Humans make upwards of 35,000 decisions each day. Would your ability to make 40,000 help you improve productivity?
It turns out that the exact opposite is true.
All humans experience decision fatigue. In the simplest of terms, the more decisions people make in a defined period, the lower the quality those decisions become. That’s probably not the impact you want your decision-making to have in your company. What’s also true, however, is that too many options can make you over-thing and jam-up sound decision-making, too.
That’s called analysis paralysis, and it can do a real number on your productivity, and not in a good way.
Let’s have a look at analysis paralysis – what it is, why it’s a problem, and tips to help you avoid it. By taking a few simple actions, you can improve productivity throughout your company and leave the logjam of analysis paralysis far behind.
Do more choices improve productivity? No.
“Think about when your computer is sluggish, lagging, and not operating well,” says Joanne Ketch, a licensed therapist well-versed in how the brain makes decisions. “You bring up Task Manager. You see all the programs and processes that are running, using your system’s resources whether you are aware of them or not. They are slowing your computer and getting in the way of its functioning, reducing the computer’s productivity. Look at humans as having a Task Manager.”
Ketch says that people aren’t always aware of what they have running in the background, slowing productivity. The key to boosting productivity is becoming aware of what’s running in the background.
When you’re in a position of leadership, decision-making is literally your job, and you likely have a myriad of pressing matters running in your background. There’s so much on your plate, and you don’t know where to focus first. How do you choose where to focus your time when you have so many options?
“We all get to choose where we focus,” says Neen James, author of Attention Pays: How to Drive Profitability, Productivity, and Accountability. “When our attention spans are split, we’re allowing them to be split between multiple stimuli, inputs, devices, and decisions.”
When your Task Manager is on overload, you’ve allowed too many pieces of input into your machine. That’s what causes analysis paralysis. To improve productivity, smart leaders decrease their input. They reduce what’s running in the background.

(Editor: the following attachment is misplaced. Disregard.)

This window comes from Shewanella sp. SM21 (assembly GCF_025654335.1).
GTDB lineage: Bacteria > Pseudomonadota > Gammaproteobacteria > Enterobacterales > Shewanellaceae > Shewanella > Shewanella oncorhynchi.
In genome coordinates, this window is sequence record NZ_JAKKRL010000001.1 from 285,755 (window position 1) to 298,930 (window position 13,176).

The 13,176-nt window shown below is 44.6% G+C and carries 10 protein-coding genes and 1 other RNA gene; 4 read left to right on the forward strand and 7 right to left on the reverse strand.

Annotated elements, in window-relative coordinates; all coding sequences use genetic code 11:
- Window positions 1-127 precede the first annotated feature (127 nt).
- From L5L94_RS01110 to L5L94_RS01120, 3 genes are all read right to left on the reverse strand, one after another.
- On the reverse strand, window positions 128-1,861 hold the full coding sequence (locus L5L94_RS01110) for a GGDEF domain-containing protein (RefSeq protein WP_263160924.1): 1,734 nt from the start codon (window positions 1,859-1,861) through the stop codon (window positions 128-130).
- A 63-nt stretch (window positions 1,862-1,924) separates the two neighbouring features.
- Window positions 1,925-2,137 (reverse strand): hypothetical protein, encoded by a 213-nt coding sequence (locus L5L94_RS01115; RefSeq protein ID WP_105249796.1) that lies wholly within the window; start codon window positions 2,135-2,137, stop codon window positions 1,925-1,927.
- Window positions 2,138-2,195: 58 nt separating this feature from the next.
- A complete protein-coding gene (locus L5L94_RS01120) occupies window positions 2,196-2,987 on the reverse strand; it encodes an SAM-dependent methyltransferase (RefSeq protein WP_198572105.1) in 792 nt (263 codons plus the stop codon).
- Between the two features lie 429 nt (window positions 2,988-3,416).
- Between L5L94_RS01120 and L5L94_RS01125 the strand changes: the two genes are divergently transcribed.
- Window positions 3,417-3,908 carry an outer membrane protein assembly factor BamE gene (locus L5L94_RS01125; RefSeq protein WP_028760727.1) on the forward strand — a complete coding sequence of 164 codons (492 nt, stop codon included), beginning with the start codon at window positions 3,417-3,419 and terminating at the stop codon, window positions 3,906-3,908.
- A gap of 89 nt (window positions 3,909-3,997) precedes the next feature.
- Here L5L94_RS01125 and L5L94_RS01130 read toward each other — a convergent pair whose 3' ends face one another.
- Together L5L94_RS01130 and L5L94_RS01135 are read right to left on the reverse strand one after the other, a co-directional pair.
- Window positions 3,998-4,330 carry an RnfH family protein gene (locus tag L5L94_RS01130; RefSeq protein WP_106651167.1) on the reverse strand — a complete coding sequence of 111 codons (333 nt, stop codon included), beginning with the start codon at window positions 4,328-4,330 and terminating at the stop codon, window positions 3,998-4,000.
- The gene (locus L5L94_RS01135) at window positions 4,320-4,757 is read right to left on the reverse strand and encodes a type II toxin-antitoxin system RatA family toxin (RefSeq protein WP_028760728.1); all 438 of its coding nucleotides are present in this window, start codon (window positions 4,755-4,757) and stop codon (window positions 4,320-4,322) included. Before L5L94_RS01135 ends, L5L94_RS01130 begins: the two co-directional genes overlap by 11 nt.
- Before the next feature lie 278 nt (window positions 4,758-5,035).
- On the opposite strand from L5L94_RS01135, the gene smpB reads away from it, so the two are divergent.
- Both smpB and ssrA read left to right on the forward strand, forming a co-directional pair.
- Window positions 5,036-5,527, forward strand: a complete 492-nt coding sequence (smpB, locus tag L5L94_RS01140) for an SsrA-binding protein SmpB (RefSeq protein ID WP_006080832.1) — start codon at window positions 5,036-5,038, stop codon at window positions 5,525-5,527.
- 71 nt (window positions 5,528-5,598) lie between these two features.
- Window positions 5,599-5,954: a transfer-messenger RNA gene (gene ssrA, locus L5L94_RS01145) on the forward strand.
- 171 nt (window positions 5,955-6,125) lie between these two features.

Tips to decrease analysis paralysis
To help take control of your Task Manager, there are active steps you can take to help both yourself and your teams.
“Turn off all bells and whistles, notifications, and stimuli that are wasting your attention. Focus on the evidence you have and trust your experience,” says James. Distractions add to what’s running in your background.
“A cleaning service or even an errand in your personal life,” says Ketch. “From the business side, look at what roles and responsibilities it’s time to outsource or delegate.” Even important decisions and critical data can be distractions if they’re drawing your attention away from decisions that most need your attention and expertise.
Ask bigger, better questions
“Does this get me closer to my goals? Is this in line with our strategic objectives? Will this move the project/initiative/goal forward?” James says. Questions like these will help you decrease distractions, keep you from over-thinking and help you to identify areas where you can delegate or outsource. They’ll also help you focus on the most critical decisions to move your company forward.
“Productivity drain often comes down to boundaries,” says Ketch. “Boundaries from a personal or work relationship standpoint are barriers to success and distractions.” Ketch suggests that leaders explore working with a mentor, life/business coach, or therapist to identify areas and activities that could be hampering productivity.
“Set a deadline, make it public, and honor it. Hold yourself accountable,” James says. By being public and forthcoming about schedules, you’re also helping your team know when it’s time to end the idea gathering/brainstorming phase and switch over to narrowing down options to those most promising. Analysis paralysis often happens when teams fail to make the switch from gathering ideas to narrowing them down.
“Build business retreats and self-care into your planning,” Ketch says. “Do not rely on what’s leftover to sustain your energy.” If you’re not taking care of yourself and encouraging your teams to do the same, productivity isn’t likely to accelerate or improve.
Now, you have six actionable ideas to improve productivity and keep both decision fatigue and analysis paralysis at bay. When you can shift your input and focus to the matters where you’re the most crucial decision-making component, you’ll free up the mental energy needed to make better decisions faster and with fewer distractions.